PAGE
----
Unless you are sadistic or Donald Drumpf, those are two words that no employee wants to hear and no manager wants to say. Yet every day employees are terminated for failing to live up to the express or implied expectations of management.
Don’t be too quick to drop the axe. There are many reasons why employee performance suffers, and you need to assess the problem first. Ask yourself, “Is the underperformance due to a lack of ability or lack of motivation? Did I give this employee everything he needed to do his job and contribute to the growth of the company?”
After some digging, you may be surprised to find that the employee’s failures are due to something beyond lack of skill or drive, and that remediation is far better (and less costly) than termination.
In June, Karachi-Electric fired 53 people because of poor progress and employee performance. Like most companies, KE monitors performance throughout the year and uses that information as the determining factor in offering raises or promotions, or sending people packing.
A KE spokesman stated that “before firing any employee, [KE] always gives time to that particular person to improve his quality of services and deliver as per the need of the company. However, if they fail to cope with the situation then the management uses its right to hire other new and competent persons rather than continue with same old and incompetent staff.”
Nice one KE! I wouldn’t be surprised if that statement makes people feel disposable and hence a lot less motivated to meet your expectations. My 15Five question for you is, What are you doing to support your employees?
It’s fantastic that you are “generously” allotting them time to improve before sending their families to the food lines. But have you asked for regular feedback and responded with support? Have you motivated them by acknowledging their triumphs? Have you checked in with them to see if they have everything they need to do their jobs, including a clear explanation of goals?
If you hired 53 people who were so incompetent or lazy that no amount of training or mentoring could have helped them, that sounds like an issue with your screening process for new applicants. However, the more likely possibility is that you could have rehabilitated nearly all of those people by asking for regular feedback and responding to it in a way that would facilitate improvement.
Firing an employee should be a last resort, if for no other reason than the financial impact. I don’t know about Pakistan, but the average cost of recruiting, hiring, and training an American employee is over $4,000.
Before you throw thousands of dollars down the drain, try asking them what the problem is and then follow up with your own investigations. Employees may be genuinely incapable of performing at a level that is acceptable to the organization, and termination may be the only answer. Alternatively, there may be a simple remedy that will get them back on track.
According to Mindtools, it is pointless to offer a remedy without diagnosing the problem to see the cause. For them, poor employee performance is a factor of both ability and motivation.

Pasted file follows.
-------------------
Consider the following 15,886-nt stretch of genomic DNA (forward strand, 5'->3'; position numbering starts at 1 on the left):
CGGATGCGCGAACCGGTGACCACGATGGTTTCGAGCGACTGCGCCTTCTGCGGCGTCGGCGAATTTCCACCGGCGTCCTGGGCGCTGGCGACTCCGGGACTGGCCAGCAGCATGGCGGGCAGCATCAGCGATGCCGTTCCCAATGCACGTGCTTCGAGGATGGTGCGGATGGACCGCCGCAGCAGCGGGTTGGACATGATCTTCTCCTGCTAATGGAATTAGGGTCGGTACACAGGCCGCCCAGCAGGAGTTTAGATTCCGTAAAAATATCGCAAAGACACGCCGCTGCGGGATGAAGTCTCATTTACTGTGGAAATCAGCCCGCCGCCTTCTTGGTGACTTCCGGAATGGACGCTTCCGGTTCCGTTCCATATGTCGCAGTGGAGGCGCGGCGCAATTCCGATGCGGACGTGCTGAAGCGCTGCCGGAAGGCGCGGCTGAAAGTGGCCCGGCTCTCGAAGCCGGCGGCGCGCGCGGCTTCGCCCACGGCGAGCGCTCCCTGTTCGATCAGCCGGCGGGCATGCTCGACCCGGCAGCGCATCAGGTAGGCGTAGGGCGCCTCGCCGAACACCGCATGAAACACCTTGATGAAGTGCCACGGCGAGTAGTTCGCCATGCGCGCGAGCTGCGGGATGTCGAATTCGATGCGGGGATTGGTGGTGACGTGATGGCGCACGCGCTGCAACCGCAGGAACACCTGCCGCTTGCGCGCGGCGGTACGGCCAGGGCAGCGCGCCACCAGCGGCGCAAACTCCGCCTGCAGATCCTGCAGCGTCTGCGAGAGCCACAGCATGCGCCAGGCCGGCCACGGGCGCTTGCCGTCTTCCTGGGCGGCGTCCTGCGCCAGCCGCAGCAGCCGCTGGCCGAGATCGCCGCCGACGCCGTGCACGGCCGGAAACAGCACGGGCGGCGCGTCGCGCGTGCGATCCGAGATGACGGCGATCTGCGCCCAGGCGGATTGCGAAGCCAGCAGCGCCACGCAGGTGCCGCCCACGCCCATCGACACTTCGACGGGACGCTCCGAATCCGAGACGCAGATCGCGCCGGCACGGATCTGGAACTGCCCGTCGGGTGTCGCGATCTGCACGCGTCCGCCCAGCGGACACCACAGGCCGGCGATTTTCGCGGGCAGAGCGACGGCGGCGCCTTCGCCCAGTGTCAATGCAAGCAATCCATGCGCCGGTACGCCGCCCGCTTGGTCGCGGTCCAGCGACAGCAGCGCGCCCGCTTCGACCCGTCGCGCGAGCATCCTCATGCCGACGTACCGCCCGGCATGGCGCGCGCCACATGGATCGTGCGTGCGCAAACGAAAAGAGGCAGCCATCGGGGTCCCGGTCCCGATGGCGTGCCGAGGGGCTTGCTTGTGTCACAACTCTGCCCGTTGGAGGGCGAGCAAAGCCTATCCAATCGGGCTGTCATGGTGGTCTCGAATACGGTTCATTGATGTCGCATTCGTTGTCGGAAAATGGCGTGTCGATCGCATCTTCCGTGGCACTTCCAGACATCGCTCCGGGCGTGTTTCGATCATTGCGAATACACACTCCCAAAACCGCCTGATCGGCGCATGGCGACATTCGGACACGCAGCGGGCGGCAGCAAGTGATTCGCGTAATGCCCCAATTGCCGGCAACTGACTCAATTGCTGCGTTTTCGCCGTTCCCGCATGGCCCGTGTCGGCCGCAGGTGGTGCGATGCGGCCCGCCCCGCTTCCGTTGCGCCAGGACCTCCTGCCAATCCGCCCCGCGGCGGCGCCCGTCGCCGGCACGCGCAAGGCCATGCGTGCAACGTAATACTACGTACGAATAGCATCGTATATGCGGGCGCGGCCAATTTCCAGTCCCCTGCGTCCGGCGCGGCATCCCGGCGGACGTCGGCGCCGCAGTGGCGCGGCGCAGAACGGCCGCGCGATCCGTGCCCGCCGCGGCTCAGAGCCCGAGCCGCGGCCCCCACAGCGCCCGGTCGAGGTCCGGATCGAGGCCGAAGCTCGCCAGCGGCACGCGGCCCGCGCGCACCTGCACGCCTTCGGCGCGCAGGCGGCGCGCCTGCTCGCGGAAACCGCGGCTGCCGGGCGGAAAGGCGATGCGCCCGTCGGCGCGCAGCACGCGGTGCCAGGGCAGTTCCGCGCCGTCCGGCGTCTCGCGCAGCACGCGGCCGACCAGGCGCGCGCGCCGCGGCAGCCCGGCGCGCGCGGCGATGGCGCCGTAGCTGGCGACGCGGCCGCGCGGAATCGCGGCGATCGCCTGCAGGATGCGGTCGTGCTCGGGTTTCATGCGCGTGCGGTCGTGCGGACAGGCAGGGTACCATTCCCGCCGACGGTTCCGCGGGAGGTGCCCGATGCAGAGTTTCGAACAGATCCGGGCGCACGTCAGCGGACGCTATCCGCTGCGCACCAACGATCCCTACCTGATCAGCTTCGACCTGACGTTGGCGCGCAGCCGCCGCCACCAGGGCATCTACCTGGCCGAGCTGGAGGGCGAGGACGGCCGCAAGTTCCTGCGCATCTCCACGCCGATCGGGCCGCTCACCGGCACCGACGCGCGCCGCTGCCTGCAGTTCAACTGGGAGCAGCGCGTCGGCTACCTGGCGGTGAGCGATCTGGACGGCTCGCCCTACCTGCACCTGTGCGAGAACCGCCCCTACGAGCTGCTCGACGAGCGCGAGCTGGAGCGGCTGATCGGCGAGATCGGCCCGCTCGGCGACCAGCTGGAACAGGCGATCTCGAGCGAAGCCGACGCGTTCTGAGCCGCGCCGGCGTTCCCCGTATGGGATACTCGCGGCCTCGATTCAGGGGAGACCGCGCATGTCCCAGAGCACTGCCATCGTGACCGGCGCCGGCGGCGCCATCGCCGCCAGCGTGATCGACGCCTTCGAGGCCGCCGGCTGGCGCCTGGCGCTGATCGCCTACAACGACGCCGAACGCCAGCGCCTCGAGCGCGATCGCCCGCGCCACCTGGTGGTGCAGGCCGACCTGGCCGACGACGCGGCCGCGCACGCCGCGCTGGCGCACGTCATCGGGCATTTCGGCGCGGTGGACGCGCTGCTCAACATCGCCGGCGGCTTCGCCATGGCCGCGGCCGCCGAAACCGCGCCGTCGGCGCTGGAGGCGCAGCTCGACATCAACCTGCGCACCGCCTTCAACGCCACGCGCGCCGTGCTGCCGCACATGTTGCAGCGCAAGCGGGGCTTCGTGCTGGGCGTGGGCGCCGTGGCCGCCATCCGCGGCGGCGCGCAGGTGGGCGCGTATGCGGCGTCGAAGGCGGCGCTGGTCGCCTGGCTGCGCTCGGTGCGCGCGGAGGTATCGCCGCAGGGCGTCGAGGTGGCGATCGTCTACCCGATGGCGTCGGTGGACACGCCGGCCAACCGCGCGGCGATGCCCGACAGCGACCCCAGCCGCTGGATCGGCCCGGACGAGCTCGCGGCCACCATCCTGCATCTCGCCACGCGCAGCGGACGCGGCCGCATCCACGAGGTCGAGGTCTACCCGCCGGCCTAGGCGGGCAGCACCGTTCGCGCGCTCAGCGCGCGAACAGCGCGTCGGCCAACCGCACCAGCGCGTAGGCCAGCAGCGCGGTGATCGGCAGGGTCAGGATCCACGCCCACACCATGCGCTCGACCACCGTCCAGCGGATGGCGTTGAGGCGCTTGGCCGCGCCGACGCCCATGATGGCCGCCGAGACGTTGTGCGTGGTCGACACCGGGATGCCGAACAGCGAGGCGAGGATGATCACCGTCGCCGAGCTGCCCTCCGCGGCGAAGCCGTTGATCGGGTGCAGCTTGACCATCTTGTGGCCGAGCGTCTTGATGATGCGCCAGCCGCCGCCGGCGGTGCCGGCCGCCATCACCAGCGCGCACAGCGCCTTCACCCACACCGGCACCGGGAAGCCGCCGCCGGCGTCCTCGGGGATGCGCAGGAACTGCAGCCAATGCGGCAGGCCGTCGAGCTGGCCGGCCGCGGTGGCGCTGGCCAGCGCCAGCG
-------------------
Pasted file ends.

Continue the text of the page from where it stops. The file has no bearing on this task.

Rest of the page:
A person’s ability does not just mean what the employee is capable of but also the training and resources supplied by the organization. Turn the lens inward and see if you can improve your methods for teaching employees how to do their jobs or if you can reposition them in a different department.
1. Ask employees if they need more resources. See where they feel stuck or frustrated. Once you discover whether the issue results, you can offer additional training, offer new methods of motivation, and then begin to acknowledge improvement over time.
2. Some employees have been assigned to responsibilities that do not resonate with their skills and abilities. If there is a position elsewhere, it may be worthwhile to test the fit of the underperformer in a new role.
You might have highly capable people who are not performing because of a lack of motivation. That is also an organization’s responsibility. When morale is low or people don’t feel a sense of purpose in their work, leadership can step in to turn it around.
In his book Flow, Mihaly Csikszentmihalyi discusses the many ways that we can find enjoyment in any task so long as certain conditions are met. Not only must we be able to concentrate on our work but there must be clearly established goals and immediate feedback.
Our motivations to work with focus and purpose often come from within, but they are also dependent on our managers and leaders clearly explaining what needs to be done and providing feedback that the job was indeed done well.
You can’t just provide training and then walk away to see what will happen. What you call poor performance from your employees may just be a reflection of your own inability to lead.
Sometimes you have no alternative but to let the employee go. But, by regularly asking employees questions, you can discover where they are struggling, and offer support. Not only will you save money on replacing an employee, you will preserve morale throughout your organization. Perhaps most importantly, you will achieve the deep satisfaction that comes from mentoring an employee and lighting their path to achieving their highest potential.
David is Content Manager at 15Five, a lightweight weekly check-in that delivers a full suite of integrated tools – including continuous employee feedback, objective tracking (OKRs), pulse surveys, and peer recognition. Follow him on Twitter @davidmizne.
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